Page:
This post will just be a concrete math question. I am interested in this question because I have recently come tor reject the independence axiom of VNM, and am thus playing with some weaker versions.
Let be a finite set of deterministic outcomes. Let be the space of all lotteries over these outcomes, and let be a relation on . We write if A B and B A. We write if but not .
Here are some axioms we can assume about :
A1. For all , either or (or both).
A2. For all , if , and , then .
A3. For all , if , and , then there exists a such that .
A4. For all , and if , then .
A5. For all , and , if and , then .
Here is one bonus axiom:
B1. For all , and , if and only if .
(Note that B1 is stronger than both A4 and A5)
Finally, here are some conclusions of successively increasing strength:
C1. There exists a function such that if and only if .
C2. Further, we require is quasi-concave.
C3. Further, we require is continuous.
C4. Further, we require is concave.
C5. Further, we require is linear.
The standard VNM utility theorem can be thought of as saying A1, A2, A3, and B1 together imply C5.
Here is the main question I am curious about:
Q1: Do A1, A2, A3, A4, and A5 together imply C4? [ANSWER: NO]
(If no, how can we salvage C4, by adding or changing some axioms?)
Here are some sub-questions that would constitute significant partial progress, and that I think are interesting in their own right:
Q2: Do A1, A2, A3, and A4 together imply C3? [ANSWER: NO]
Q3: Do C3 and A5 together imply C4? [ANSWER: NO]
(Feel free to give answers that are only partial progress, and use this space to think out loud or discuss anything else related to weaker versions of VNM.)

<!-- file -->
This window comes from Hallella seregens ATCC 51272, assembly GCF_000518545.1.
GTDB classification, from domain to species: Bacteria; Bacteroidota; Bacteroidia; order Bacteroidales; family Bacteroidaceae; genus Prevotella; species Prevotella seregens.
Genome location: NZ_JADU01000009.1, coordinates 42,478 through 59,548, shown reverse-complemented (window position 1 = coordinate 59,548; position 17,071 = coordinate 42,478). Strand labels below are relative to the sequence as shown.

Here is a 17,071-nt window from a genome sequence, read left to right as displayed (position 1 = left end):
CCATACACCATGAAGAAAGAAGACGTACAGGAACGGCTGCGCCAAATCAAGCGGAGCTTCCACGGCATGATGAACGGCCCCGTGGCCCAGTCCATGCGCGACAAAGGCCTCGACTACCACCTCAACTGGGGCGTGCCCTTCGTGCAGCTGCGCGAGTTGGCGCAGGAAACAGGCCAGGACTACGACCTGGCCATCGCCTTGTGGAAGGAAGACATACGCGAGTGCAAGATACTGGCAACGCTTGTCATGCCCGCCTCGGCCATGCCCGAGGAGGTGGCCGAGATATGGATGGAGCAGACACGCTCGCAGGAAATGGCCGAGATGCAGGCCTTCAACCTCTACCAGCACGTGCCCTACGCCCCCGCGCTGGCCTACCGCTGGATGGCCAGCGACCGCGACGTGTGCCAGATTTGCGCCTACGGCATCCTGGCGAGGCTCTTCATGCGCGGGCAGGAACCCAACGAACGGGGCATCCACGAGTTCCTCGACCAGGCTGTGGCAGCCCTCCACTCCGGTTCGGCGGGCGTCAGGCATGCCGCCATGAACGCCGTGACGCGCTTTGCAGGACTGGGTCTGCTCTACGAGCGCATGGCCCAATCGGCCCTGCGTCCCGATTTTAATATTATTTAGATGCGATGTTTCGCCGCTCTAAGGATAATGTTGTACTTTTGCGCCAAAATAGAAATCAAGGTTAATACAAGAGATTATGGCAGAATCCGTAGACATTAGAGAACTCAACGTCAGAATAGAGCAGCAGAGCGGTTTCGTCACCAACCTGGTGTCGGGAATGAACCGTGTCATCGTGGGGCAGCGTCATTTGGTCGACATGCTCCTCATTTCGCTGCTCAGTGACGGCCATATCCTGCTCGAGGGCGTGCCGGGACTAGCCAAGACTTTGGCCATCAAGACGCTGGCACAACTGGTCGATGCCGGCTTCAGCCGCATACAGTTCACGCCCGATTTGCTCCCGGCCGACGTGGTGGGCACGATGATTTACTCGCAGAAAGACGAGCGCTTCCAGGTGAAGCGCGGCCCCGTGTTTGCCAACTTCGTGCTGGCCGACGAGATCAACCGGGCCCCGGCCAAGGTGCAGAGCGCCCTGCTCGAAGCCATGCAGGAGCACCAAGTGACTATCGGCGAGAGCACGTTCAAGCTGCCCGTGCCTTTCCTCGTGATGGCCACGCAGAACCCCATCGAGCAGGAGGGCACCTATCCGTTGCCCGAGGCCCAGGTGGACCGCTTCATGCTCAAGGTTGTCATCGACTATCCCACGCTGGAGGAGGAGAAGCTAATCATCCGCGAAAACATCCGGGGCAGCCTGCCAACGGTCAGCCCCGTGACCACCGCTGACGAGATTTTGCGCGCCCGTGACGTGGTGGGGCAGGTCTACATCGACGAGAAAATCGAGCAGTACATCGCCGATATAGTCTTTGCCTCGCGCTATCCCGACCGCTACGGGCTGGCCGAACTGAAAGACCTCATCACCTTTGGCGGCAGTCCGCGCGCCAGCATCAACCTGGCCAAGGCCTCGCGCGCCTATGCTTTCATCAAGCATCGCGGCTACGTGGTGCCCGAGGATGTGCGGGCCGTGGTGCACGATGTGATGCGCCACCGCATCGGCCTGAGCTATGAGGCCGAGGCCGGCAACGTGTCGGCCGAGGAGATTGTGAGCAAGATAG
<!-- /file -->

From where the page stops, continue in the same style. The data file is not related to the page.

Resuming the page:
AlexMennen actually resolved the question in the negative as stated, but my curiosity is not resolved, since his argument is violating continuity, and I really care about concavity. My updated main question is now:
Q4: Do A1, A2, A3, A4, and A5 together imply that there exists a concave function such that if and only if ? [ANSWER: NO]
(i.e. We do not require to be continuous.)
This modification also implies interest in the subquestion:
Q5: Do A1, A2, A3, and A4 together imply C2?
Here is another bonus axiom:
B2. For all , if , then there exists some such that .
(Really, we don't need to assume is already in . We just need it to be possible to add a , and extend our preferences in a way that satisfies the other axioms, and A3 will imply that such a lottery was already in . We might want to replace this with a cleaner axiom later.)
Q6: Do A1, A2, A3, A5, and B2 together imply C4? [ANSWER: NO]
We now have negative answers to everything other than Q5, which I still think is pretty interesting. We could also weaken Q5 to include other axioms, like A5 and B2. Weakening the conclusion doesn't help, since it is easy to get C2 from C1 and A4.
I would still really like some axioms that get us all the way to a concave function, but I doubt there will be any simple ones. Concavity feels like it really needs more structure that does not translate well to a preference relation.
Nice! This, of course, seems like something we should salvage, by e.g. adding an axiom that if A is strictly preferred to B, there should be a lottery strictly between them.